Facebook Creative Shop teamed up with design firm The Mill on an augmented-reality-powered exhibit at London art museum Tate Britain.
Eight pieces being displayed at Tate Britain are giving museum-goers more depth, context and background. Visitors to Tate Britain can use the camera in the Instagram application to scan the museum’s Instagram name tag and activate the experience, after which they will see a welcome message and a map to guide them to all eight AR-enhanced paintings.
The first one is the “Fishing Upon the Blythe-Sand, Tide Setting In”, by Joseph Mallord William Turner. When viewed through the Instagram camera using the Tate’s Spark AR-powered experience, the canvas appears to tear apart once again as a lone tabby jumps through. The second AR piece is “Amateurs of Tye-Wig Music (‘Musicians of the Old School’)”, designed by Edward Francis Burney. In keeping with this painting’s theme of musical rivalry, the AR effect produces a visual cacophony as a lamp swings wildly, an errant parrot steals a wig, children play pretend instruments, a dog barks and more.(facebook.com)
The next one is “A Youth Relating Tales to Ladies” by Simeon Solomon: Forming an important prelude to queer visual culture of the late 19th century, this painting lends itself well to ambiguity. Look through the Instagram camera for some visitors who seem as out of place in our own time as Solomon may have felt in his own.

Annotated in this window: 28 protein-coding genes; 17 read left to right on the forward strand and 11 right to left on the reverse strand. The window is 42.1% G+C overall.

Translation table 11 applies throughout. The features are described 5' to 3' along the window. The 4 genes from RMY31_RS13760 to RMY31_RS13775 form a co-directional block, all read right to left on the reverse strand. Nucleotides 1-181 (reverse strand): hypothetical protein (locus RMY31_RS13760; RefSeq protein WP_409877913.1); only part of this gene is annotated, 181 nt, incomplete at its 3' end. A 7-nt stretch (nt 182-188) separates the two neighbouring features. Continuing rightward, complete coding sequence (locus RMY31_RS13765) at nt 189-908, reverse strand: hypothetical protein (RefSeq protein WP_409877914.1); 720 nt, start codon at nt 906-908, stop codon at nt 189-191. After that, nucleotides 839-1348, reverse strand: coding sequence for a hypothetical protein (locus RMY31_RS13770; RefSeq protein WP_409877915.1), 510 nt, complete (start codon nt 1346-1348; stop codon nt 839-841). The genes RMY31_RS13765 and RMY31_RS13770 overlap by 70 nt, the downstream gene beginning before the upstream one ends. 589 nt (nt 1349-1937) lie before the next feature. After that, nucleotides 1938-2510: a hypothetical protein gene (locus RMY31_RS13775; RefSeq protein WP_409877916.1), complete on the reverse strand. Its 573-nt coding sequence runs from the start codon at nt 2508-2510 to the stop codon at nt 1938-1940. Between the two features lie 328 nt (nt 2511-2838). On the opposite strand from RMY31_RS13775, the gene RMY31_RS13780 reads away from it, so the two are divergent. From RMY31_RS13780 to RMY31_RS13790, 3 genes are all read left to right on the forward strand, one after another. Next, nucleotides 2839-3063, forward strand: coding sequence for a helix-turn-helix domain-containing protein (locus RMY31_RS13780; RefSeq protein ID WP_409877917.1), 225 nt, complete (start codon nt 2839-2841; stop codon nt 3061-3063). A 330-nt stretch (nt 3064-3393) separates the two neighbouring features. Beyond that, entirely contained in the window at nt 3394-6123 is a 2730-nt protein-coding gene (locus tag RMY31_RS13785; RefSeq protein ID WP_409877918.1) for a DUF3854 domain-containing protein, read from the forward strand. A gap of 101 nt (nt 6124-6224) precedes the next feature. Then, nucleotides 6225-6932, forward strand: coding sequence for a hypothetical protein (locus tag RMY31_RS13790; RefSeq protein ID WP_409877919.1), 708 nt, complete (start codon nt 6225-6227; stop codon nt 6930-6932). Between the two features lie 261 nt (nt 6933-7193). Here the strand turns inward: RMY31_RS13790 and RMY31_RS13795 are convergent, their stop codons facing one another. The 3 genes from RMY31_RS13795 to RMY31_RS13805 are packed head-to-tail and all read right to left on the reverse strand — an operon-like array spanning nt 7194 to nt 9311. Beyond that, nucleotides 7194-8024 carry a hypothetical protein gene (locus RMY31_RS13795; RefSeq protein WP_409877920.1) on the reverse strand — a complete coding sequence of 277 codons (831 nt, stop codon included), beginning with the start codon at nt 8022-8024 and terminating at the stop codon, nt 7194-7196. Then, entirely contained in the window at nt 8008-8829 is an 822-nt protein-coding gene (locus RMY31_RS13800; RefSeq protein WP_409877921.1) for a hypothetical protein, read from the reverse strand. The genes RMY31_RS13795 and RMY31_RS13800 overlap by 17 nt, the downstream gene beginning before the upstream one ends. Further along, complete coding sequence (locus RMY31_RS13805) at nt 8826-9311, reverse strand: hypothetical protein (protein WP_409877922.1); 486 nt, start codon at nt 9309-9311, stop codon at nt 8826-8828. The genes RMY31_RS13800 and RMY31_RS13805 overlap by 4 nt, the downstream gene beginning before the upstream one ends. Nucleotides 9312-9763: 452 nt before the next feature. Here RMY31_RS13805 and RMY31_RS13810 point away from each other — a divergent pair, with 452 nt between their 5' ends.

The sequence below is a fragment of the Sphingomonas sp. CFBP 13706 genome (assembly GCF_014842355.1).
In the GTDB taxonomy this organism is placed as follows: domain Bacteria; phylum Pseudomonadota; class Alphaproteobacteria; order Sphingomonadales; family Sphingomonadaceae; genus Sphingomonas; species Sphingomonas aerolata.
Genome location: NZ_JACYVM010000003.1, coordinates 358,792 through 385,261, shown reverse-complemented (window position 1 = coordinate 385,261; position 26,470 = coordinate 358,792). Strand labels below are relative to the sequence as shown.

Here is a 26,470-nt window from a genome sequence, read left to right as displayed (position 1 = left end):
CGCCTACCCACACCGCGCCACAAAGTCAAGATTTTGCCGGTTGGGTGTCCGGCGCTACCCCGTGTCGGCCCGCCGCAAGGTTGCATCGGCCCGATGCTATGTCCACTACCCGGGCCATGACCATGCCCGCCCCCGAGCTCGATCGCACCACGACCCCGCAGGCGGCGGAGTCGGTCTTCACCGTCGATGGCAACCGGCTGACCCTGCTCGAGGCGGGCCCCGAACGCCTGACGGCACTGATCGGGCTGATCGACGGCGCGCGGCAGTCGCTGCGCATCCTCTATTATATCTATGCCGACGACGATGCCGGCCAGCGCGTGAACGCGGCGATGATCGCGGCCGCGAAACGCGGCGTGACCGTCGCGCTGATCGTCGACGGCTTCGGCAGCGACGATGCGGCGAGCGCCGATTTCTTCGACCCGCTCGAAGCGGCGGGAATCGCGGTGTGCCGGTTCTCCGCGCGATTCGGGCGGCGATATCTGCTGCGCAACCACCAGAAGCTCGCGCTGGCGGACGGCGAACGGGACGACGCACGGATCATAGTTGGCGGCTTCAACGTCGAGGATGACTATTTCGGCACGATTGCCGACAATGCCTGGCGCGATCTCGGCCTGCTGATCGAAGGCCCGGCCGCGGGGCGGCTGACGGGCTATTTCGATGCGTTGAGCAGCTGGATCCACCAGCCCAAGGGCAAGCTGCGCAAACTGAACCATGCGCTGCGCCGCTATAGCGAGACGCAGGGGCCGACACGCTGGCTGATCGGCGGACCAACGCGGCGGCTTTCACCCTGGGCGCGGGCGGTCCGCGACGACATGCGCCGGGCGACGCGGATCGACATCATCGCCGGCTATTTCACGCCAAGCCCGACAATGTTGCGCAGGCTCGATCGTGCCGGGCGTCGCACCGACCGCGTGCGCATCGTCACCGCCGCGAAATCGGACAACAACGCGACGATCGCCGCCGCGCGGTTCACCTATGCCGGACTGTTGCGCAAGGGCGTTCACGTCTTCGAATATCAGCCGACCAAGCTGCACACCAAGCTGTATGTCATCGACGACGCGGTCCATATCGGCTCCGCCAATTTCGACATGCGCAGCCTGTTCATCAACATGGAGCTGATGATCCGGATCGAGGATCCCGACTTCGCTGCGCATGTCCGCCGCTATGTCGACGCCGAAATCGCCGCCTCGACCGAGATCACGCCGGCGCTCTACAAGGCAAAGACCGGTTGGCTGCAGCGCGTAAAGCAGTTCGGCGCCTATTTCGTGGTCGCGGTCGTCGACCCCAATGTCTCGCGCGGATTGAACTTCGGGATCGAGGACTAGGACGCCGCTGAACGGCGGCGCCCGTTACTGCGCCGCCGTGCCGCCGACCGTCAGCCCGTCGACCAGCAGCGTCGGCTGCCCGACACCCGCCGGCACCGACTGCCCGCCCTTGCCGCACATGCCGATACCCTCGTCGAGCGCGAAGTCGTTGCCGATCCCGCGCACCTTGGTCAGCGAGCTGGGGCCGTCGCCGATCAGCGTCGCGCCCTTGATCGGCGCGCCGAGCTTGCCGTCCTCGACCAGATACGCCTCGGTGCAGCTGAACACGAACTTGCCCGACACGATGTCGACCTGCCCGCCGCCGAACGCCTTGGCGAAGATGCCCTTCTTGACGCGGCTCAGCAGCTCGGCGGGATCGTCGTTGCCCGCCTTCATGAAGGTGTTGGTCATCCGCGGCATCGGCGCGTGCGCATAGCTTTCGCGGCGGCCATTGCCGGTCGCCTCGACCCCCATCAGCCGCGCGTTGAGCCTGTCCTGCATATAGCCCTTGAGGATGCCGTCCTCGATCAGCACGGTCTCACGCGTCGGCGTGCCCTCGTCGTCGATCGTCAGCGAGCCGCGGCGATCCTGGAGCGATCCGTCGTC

The fourth AR-Enhanced Paintings called The Cholmondeley Ladies, by an unknown artist from Britain: Bringing the painting’s inscription to life, this Spark AR effect here emphasizes symmetry through a series of kaleidoscopic vignettes that show twin girls from birth, to their marriage on the same day, to the delivery of their own children in tandem. Next art piece is one of the most famous AR Artpiece by Gwen John, called Self-Portrait picturing a moment of empowerment, the Spark AR effect lets you watch as she completes her self-portrait.(@se.bbie)
The sixth Farm at Watendlath, by Dora Carrington: This piece juxtaposes the large scale of voluptuous mountains with two tiny female forms in the foreground. Rejecting social norms and conventions around womanhood, the Instagram camera’s AR effect triggers an animation in which the relative scales are switched for a powerful role reversal.
The seventh is the Carnation, Lily, Lily, Rose, by John Singer Sargent: Sargent was a firm believer in the golden hour—those precious few moments when the light is perfect to capture a scene. This Spark AR effect lets you track the passage of time and its effect on the scene as lanterns flicker, flowers wilt and die and the light fades to black—to begin again. And the last is Head of a Man, by John Simpson. Is this the portrait of a leading man or an everyman—or is it symbolic of human bondage and the struggle to be free? Moving from left to right with the Instagram camera, the lighting and Aldridge’s gaze change from dramatic to downcast.
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